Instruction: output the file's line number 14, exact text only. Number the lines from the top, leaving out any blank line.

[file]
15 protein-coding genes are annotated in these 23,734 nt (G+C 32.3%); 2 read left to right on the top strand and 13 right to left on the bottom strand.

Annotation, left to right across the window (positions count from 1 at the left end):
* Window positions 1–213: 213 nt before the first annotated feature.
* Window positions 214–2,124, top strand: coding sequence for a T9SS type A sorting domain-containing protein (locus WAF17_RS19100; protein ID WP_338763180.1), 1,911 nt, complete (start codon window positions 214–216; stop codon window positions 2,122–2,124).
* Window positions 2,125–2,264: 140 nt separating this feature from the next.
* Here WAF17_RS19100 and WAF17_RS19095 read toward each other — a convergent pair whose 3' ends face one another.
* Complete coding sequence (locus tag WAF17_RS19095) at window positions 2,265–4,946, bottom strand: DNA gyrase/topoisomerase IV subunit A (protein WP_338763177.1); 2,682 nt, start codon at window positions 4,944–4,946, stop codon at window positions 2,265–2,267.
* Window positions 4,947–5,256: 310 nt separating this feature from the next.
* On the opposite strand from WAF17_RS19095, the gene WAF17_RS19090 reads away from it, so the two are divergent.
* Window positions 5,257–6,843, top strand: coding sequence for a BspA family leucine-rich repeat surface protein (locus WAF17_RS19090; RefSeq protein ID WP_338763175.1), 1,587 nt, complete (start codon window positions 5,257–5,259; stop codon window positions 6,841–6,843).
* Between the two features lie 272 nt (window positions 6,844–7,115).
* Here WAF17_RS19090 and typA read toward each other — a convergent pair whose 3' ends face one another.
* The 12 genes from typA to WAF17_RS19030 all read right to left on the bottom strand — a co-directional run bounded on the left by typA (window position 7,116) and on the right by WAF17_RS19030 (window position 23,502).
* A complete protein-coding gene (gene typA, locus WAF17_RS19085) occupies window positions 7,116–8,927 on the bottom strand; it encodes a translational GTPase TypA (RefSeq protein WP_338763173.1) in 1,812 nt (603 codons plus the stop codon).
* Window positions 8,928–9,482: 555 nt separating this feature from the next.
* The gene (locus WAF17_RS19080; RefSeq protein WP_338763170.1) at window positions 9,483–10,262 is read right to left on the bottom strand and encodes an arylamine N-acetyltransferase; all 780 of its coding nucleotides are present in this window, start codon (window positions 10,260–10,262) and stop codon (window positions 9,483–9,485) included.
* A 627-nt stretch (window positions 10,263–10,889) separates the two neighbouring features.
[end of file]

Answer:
* A complete protein-coding gene (gene typA, locus WAF17_RS19085) occupies window positions 7,116–8,927 on the bottom strand; it encodes a translational GTPase TypA (RefSeq protein WP_338763173.1) in 1,812 nt (603 codons plus the stop codon).